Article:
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The Outcome of SBF’s Prosecution Could Determine how the IRS Treats your FTX Losses

Will your FTX losses be classified as capital losses or as “theft losses” involving a Ponzi scheme? You’ll probably win either way.

After the collapse of his cryptocurrency exchange, FTX founder Sam Bankman-Fried received official criminal charges, which is more than just a moral victory for the exchange’s roughly 1 million individual investors. While nothing has been finalized, it appears that these investors will be able to take a more favorable tax position as SBF’s fate unfolds.

Earlier this fall, it appeared that assets lost in the FTX collapse would be treated as a capital loss under US tax law for the tax year 2022. This capital loss can be offset by capital gains. However, after a year in which the crypto market as a whole took a beating, most investors will not have capital gains to offset in 2022.

Up to $3,000 per year, a capital loss can also be used to offset “ordinary income,” such as money earned from a business or job. The loss is carried forward indefinitely, but if your loss in the FTX collapse was significant, it may take some time to claim it all.

Many investors would benefit far more from claiming a theft-loss deduction, which can offset ordinary income without limit. Normally, claiming a theft loss is a difficult task that can draw the attention of the Internal Revenue Service. However, the tax code for theft loss includes a “safe harbor” provision for Ponzi schemes. Generally, if an investor can demonstrate a loss in a Ponzi scheme, the IRS will not require additional documentation.

Because investor funds were illegally diverted to Alameda Research, SBF’s hedge fund, the IRS is likely to label FTX a Ponzi scheme. To qualify for the safe harbor, FTX or its “lead figure” SBF must be charged with fraud that matches the following description in the tax guidance:

“A specified fraudulent arrangement is one in which a party (the lead figure) receives cash or property from investors; purports to earn income for the investors; reports income amounts to the investors that are partially or entirely fictitious; makes payments, if any, of purported income or principal to some investors from amounts invested in the fraudulent arrangement by other investors; and appropriates some or all of the investors’ cash or property.”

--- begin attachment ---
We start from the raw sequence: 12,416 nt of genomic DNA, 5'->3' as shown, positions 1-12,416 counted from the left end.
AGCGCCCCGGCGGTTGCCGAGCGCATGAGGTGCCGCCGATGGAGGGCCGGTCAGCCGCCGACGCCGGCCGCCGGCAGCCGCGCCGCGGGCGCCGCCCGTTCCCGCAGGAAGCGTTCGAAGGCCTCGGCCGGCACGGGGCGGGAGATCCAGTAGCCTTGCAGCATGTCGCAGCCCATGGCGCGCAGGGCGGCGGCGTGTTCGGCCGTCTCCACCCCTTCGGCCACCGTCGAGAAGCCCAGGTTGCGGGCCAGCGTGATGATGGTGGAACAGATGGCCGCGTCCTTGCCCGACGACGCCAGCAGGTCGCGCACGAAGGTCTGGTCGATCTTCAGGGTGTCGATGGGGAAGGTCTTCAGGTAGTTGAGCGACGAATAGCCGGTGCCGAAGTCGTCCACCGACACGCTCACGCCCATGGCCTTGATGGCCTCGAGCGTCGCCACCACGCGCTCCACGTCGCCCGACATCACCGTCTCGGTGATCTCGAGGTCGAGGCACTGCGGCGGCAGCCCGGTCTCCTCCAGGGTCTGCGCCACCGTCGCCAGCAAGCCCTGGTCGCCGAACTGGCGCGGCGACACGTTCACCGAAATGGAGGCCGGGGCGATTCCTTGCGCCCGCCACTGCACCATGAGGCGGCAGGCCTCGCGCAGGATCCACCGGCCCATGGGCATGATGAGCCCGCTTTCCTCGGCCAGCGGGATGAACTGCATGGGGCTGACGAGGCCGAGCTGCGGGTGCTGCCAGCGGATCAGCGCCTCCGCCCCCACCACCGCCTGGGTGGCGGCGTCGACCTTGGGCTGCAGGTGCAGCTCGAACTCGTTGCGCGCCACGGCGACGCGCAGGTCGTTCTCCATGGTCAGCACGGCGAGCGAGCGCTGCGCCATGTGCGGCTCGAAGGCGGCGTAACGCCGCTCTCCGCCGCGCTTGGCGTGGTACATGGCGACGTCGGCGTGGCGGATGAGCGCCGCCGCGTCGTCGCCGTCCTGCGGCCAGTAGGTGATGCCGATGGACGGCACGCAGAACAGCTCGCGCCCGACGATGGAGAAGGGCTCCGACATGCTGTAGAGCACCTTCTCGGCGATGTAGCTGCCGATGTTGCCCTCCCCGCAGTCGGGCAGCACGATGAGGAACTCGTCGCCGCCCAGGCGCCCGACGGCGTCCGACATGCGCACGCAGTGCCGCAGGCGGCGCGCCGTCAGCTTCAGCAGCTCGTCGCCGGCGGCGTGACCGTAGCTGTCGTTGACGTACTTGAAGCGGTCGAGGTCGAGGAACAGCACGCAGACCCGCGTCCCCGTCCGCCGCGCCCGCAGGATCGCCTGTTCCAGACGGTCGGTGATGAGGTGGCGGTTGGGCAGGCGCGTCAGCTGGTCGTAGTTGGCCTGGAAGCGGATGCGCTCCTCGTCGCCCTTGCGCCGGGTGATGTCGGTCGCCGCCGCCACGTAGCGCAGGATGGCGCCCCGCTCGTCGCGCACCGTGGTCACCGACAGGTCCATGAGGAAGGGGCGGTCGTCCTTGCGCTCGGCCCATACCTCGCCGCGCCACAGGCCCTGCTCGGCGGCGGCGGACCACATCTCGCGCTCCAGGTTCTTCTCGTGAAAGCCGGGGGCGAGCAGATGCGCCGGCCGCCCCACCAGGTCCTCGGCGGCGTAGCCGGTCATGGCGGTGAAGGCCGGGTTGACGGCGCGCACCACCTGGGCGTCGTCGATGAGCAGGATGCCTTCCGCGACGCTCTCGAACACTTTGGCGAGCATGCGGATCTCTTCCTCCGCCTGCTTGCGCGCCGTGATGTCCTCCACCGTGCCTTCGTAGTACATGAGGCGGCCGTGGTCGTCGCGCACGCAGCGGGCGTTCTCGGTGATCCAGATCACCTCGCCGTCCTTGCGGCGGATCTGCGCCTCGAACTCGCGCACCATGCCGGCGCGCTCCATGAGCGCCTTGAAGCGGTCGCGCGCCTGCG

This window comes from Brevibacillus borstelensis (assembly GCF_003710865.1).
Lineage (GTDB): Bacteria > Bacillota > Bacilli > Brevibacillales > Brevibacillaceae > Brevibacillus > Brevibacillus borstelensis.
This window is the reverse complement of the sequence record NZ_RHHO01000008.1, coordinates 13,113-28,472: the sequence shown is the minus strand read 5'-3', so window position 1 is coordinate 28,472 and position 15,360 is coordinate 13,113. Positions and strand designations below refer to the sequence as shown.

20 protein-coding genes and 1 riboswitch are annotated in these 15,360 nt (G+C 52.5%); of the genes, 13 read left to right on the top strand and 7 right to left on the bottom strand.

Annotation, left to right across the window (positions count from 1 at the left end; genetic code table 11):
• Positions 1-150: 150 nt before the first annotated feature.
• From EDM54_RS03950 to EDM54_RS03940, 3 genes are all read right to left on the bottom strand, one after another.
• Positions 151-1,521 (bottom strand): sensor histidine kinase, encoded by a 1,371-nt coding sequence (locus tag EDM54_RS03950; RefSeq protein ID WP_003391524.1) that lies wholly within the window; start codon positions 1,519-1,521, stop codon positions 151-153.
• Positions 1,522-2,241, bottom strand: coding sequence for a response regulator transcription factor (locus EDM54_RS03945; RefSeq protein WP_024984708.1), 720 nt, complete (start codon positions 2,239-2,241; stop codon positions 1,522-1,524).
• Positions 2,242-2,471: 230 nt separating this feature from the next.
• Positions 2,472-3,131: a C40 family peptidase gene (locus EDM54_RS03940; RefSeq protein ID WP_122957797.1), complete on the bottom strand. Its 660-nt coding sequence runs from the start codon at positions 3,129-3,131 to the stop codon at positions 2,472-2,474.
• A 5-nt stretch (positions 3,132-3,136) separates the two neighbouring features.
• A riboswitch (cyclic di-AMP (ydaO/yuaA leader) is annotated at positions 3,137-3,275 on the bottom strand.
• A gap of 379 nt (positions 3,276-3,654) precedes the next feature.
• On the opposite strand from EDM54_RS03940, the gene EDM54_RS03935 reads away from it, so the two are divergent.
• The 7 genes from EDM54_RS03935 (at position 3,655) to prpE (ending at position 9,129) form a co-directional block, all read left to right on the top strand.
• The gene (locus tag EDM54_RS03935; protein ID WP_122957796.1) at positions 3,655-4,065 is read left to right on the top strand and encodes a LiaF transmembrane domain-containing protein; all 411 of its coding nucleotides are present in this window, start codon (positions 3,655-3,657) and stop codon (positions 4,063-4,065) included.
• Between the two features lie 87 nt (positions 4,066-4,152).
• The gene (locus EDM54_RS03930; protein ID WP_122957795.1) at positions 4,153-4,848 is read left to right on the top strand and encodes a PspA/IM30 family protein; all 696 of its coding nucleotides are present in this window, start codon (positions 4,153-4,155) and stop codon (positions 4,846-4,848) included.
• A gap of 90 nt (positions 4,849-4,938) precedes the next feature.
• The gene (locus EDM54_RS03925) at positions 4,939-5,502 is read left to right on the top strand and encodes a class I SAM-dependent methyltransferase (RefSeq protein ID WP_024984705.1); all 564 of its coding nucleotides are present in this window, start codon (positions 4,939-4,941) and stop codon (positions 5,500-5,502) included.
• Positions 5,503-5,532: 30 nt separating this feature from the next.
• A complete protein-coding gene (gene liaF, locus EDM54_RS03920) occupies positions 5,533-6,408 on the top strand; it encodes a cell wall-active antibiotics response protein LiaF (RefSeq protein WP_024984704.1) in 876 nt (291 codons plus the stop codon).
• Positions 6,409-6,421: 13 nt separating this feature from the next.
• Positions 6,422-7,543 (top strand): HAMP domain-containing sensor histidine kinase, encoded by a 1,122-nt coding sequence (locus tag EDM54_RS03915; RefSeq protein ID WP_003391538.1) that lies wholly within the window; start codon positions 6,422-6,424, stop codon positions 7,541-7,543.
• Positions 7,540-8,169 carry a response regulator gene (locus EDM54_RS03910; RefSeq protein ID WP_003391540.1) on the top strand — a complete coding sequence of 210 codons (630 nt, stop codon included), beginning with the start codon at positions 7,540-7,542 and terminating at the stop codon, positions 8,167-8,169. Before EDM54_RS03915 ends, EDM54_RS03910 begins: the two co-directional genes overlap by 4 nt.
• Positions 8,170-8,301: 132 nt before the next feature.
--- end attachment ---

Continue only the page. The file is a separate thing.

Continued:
The SEC’s charges against SBF are aimed at equity investors rather than retail investors. However, the SEC specifically mentions “the undisclosed diversion of funds from FTX customers to Alameda Research.” While this isn’t an official green light for the safe harbor, it’s a lot closer than we might have expected in 2022.

A criminal complaint combined with a confession activates the Ponzi scheme safe harbor in addition to criminal charges. While he has been very vocal in the aftermath of the FTX collapse, SBF has made no indication that he intends to confess to anything.

Investors who lost money on FTX have until April 18, 2023 to file their individual tax returns. It appears very likely that the SEC will file additional charges against SBF or FTX, removing any doubt about the Ponzi scheme safe harbor.

The IRS may also weigh in on whether the existing charges are sufficient to trigger the safe harbor, and hopefully, 2022 will be the year to take advantage of it. The theft loss could be claimed in a subsequent year, but most FTX investors will be eager to recoup some of their losses by offsetting income on their taxes as soon as possible.

Crypto products and NFTs are unregulated and can be highly risky. There may be no regulatory recourse for any loss from such transactions. Crypto is not a legal tender and is subject to market risks. Readers are advised to seek expert advice and read offer document(s) along with related important literature on the subject carefully before making any kind of investment whatsoever. Crypto market predictions are speculative and any investment made shall be at the sole cost and risk of the readers.